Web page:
Create rich Terminal-User-Interface (TUI) apps in ClojureScript using web technologies you already know.
- Quick Start
- What's included?
- Getting Started
- Dependencies and Further Information
- Frequently Asked Questions
Getting started is easy. Assuming you have node, clojure, and lein 2 installed:
lein new cljs-tui my-test-project
npm run init
Once the ClojureScript builds run it in another terminal window:
node --inspect target/js/compiled/my-test-project.js
You should now see the demo UI from the gif above.
Change a view within a ClojureScript source file, save it, and the build server will automatically re-build your app and re-render your views without losing state. Ideal when developing nested views.
Connect your editor to the nREPL server and send code changes to your running app without even saving a file. Ideal for changing application state, redefining functions, or debugging.
- Write views in React with the ClojureScript Reagent wrapper.
- Reagent views compose together just like React components
- Use Reagent atoms for simple, local state updates
- Use Reframe for handling effects and updating shared app state
- Leverage functional programming and data-oriented design to the fullest for a fast feedback cycle.
Transpile ClojureScript into vanilla JS and distribute your application on NPM for easy installation and quick startup times.
Upon generating an app from this template the following resources will be available with slight differences depending on the build tool you choose.
| |- <project-name> - A JS script to run your compiled app as a npm binary
| |- intro.md - A docs into template
| |- <project_name>/
| | |- debug/views.cljs - A debug view to display current state and captured text output
| | app.cljs - Development app entrypoint. Handle reloading, re-rendering, and initializing the debug views
| |- dev/user.clj - Only for figwheel based builds
| |- build - A bash script for creating a production build
| |- <project_name>/
| | |- demo/
| | | |- views.cljs - Demo app views. You can do whatever you want with these
| | |- core.cljs - Initialize the stateful application dependencies like reframe, reagent, and blessed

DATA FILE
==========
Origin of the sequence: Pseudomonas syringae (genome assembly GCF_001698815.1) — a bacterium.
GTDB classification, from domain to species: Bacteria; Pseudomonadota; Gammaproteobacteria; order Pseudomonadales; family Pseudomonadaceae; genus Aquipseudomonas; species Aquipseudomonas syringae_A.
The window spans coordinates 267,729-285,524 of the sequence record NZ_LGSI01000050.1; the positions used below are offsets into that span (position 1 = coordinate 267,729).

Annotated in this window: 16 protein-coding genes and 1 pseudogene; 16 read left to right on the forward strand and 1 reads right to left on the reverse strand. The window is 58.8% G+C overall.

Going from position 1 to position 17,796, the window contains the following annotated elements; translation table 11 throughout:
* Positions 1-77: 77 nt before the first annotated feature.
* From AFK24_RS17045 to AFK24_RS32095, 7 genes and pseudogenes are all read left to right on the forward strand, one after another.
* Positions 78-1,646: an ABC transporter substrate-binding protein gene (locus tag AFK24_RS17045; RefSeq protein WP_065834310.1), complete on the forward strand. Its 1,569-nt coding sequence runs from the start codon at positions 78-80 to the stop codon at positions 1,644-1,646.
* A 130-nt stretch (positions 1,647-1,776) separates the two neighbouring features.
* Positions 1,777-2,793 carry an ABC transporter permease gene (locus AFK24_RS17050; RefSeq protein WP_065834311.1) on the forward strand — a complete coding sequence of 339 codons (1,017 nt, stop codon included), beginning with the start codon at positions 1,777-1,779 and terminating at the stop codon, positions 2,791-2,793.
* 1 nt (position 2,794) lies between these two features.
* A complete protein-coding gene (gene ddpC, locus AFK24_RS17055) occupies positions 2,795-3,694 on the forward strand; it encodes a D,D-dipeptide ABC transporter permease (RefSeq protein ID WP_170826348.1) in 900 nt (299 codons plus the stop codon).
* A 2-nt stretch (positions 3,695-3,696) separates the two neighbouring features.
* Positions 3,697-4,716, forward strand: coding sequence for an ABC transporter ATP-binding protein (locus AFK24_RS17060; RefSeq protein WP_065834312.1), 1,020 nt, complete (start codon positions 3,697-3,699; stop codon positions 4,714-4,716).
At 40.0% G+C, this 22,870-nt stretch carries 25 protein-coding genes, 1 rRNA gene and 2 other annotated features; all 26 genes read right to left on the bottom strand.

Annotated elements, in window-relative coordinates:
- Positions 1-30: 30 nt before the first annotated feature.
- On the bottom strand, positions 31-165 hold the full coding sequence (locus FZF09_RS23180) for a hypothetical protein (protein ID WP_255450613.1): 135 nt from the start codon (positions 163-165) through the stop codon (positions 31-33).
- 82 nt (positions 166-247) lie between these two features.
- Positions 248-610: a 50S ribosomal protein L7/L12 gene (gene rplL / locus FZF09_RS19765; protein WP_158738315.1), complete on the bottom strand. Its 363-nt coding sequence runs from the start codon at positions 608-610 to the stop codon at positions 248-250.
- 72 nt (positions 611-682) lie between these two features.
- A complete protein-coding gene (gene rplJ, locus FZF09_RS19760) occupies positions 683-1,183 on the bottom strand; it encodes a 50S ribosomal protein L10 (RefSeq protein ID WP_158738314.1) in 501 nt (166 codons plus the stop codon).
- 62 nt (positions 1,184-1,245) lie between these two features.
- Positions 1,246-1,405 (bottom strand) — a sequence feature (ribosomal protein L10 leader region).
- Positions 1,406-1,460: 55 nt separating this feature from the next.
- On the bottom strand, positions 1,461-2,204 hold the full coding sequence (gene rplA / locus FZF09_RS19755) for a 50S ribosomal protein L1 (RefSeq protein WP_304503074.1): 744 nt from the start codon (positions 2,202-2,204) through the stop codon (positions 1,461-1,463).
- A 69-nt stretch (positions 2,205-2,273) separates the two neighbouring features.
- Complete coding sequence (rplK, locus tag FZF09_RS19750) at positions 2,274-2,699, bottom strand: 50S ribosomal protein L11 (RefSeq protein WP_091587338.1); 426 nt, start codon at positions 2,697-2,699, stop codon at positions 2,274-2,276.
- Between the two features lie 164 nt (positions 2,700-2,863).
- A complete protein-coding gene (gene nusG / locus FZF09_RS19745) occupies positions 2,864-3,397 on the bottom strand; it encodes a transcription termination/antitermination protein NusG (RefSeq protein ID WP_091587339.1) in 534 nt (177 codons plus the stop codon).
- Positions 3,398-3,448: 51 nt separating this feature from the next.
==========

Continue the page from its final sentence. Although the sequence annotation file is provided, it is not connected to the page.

| | |- events.cljs - Re-frame event handlers and intercepters to update app state db
| | |- keys.cljs - Utils for handling key presses and global keyboard event handlers
| | |- main.cljs - Production app entrypoint
| | |- subs.cljs - Re-frame subscriptions to app state db
| | |- views.cljs - General views such as a primitive router and vertical menu components
| |- <project_name>/
| | |- core_test.cljs - A sample test. Should fail until fixed
| | |- test_runner.cljs - Figwheel builds only. Runs tests and ensures proper exit codes for CI
|- dev.cljs.edn - Figwheel-main development config.
|- figwheel-main.edn - Figwheel-main config only
|- package.json - Used to manage your npm modules and config for publishing to npm
|- prod.cljs.edn - Figwheel-main production config
|- project.clj - Figwheel builds only
|- shadow-cljs.edn - Shadow-cljs builds only. ClojureScript build configuration
lein new cljs-tui <project-name> [+<build-tool>]
Generate a demo cljs-tui application for the specified build-tool.
Generate a ClojureScript Terminal-User-Interface app template using shadow-cljs. This is the default build-tool.
Generate a ClojureScript Terminal-User-Interface app template using figwheel-main.
Generate a ClojureScript Terminal-User-Interface app template using lein-figwheel.
The following steps work for any supported build tool you choose. The tool specific commands have been placed into the project
package.json scripts to make the commands consistent between each tool.
All of the following commands assume you are running them in a terminal from the root directory of your generated project.
To get started, install the required npm modules into a local node_modules folder.
Start a development build server to watch your files for changes and automatically recompile and reload your app. Your re-frame app state will remain the same but the UI will re-render allowing you to make changes to components deeper into a flow without a tedious manual testing process.
When a development build is first finished the generated JS file is written to
target/js/compiled/<project-name>.js. You can execute the following program to start your app and connect to the development server and\or REPL:
node --inspect target/js/compiled/<project-name>.js
When you are ready to release your app you will need to do a production build to produce a smaller JS footprint and build a single file the project's
bin/<project-name> file will be able to find and use.
npm run build
This will build your ClojureScript app for production, run loose-envify to ensure your code runs in a production environment, and finally moves the compiled JS file to the lib folder as an npm convention. The build process can be found in the scripts/build file in your generated project folder.